From page 89 of Classic Rock Magazine February 2007
Rossi and Parfitt come clean about that late-80s career decline.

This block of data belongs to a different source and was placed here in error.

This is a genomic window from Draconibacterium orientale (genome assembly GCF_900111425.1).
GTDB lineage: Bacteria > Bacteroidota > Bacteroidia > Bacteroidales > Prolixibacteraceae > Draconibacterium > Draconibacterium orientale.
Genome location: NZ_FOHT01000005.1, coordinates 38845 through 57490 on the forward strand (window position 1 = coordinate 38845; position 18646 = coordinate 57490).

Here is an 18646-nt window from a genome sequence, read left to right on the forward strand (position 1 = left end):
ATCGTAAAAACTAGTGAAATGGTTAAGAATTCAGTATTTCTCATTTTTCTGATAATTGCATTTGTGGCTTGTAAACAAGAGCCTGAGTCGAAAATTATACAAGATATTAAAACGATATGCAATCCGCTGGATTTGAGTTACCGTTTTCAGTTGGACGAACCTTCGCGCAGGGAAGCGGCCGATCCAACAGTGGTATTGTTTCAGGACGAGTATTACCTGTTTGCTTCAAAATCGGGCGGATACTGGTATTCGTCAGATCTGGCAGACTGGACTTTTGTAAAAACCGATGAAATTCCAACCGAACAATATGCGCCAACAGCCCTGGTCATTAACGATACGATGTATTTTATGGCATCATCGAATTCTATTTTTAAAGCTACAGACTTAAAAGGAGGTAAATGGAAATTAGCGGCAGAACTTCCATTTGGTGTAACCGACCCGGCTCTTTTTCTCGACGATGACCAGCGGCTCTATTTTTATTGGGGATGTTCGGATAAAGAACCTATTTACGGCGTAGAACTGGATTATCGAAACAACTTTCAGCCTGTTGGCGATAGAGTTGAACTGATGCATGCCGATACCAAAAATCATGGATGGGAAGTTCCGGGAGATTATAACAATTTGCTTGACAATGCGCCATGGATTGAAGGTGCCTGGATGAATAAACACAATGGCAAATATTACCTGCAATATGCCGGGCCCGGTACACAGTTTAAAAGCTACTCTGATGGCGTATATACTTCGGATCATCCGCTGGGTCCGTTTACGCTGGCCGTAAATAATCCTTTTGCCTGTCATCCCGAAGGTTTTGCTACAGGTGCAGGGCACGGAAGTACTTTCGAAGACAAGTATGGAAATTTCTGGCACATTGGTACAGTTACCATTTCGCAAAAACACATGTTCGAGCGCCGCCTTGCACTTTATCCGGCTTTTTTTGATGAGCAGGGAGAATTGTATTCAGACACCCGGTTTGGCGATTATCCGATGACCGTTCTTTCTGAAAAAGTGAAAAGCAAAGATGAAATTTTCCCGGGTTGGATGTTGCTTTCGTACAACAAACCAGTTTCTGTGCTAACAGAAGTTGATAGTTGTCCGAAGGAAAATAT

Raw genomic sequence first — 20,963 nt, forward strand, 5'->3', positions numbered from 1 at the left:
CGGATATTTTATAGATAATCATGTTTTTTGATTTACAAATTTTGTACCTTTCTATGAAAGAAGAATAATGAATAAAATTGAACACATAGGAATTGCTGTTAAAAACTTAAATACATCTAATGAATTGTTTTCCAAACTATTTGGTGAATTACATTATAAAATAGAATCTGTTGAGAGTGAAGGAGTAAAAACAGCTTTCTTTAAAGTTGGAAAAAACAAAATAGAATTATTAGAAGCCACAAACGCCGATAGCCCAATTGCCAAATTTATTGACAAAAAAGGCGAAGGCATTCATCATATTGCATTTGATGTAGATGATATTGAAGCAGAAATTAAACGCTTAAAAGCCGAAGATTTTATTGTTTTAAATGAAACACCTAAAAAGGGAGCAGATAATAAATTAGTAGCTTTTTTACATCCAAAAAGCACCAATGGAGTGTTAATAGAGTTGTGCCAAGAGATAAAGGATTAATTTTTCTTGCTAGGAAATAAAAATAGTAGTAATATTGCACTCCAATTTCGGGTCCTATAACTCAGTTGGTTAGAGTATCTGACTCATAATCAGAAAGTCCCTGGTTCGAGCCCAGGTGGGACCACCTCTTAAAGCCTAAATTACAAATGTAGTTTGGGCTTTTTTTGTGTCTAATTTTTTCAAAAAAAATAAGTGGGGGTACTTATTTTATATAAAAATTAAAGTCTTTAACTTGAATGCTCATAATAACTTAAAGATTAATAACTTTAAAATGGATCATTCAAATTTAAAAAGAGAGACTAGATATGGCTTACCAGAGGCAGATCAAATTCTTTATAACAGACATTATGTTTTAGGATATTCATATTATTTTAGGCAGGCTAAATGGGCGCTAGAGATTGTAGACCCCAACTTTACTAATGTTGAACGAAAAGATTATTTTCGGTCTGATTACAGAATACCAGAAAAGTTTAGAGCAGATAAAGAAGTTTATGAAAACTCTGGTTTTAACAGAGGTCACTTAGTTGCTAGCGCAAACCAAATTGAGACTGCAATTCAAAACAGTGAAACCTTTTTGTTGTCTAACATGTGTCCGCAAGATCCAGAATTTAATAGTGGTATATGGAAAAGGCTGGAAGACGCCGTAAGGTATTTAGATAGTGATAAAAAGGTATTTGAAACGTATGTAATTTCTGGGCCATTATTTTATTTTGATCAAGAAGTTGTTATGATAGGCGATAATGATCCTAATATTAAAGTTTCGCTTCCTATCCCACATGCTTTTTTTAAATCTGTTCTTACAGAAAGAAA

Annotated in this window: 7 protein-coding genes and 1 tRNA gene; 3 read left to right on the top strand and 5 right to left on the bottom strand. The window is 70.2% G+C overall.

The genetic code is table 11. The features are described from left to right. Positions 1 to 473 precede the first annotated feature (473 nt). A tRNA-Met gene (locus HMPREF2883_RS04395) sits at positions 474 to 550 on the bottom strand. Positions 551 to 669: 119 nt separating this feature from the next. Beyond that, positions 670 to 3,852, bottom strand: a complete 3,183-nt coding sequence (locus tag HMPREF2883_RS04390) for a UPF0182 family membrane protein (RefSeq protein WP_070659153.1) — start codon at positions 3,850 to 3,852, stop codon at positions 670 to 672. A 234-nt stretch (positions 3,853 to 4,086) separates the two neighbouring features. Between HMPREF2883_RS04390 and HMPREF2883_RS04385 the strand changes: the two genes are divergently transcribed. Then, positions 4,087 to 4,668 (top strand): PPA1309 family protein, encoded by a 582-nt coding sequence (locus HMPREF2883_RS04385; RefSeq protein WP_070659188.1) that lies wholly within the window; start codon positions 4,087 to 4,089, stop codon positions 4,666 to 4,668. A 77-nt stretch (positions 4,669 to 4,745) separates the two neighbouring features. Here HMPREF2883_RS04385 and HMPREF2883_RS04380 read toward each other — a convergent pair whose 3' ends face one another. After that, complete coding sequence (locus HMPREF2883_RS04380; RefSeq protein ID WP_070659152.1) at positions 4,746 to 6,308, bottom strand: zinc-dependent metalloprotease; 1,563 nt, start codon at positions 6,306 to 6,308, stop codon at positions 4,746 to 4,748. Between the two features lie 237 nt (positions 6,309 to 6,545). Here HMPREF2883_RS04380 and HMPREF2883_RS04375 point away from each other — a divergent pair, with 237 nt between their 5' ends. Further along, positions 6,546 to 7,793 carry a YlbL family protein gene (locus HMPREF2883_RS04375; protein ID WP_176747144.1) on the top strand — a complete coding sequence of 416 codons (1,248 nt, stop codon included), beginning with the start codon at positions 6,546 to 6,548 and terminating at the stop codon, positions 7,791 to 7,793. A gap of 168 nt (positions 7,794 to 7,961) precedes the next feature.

STATUS QUO Just Doin’ It This lavish coffee-table book covers Quo’s career, mainly in souvenir/photographic form, and it’s lovingly compiled and gorgeously laid out. There are some fantastic shots of Quo in all their heads-down, no-nonsense glory, plus every album cover, ticket stubs and hilarious early photos. And the short chapters on their various eras are reasonably well-written and illuminating despite being somewhat abridged. While hardly their equivalent of the Truth And Reconciliation Committee, these words come as close as Quo ever will to officially admitting their output took a downturn from the late 80s onwards. Parfitt and Rossi are regularly quoted as admitting the music declined, that they were often “just coasting” and that the likes of the dreadful In The Army Now left many fans “so fucked off”. This admirable frankness is countered by Rossi claiming Marguerita Time is his favourite Quo single. Which presumably means this loveable lunatic thinks that this cheesy 80s party track is better than Rain , Down Down , Paper Plane and every other example of boogified genius that this once-superb band made sound so easy. Ex-members Alan Lancaster and John Coghlan get their say, including Lancaster’s assertion that 1978’s Rockin’ All Over The World album was “the beginning of the end”. As this book admits, the 70s were their heyday, pinpointing classic albums like Hello as from the time when they were the ultimate people’s band. Parfitt admits their 1994 Man U single Come On You Reds – a re-recording of hideous 80s Christmas novelty hit Burning Bridges – “made Francis squirm to a degree”. Then why do it? Lars Ulrich’s slavish foreword and focus on the drastic improvement of 2002’s Heavy Traffic smack of reputation management, especially when followed by another manky covers project. Rossi admits, “Somewhere along the way the music had stopped coming first.” Yup, in about 1984 when the original band reached the end of the road at Milton Keynes. Nice photos, mind.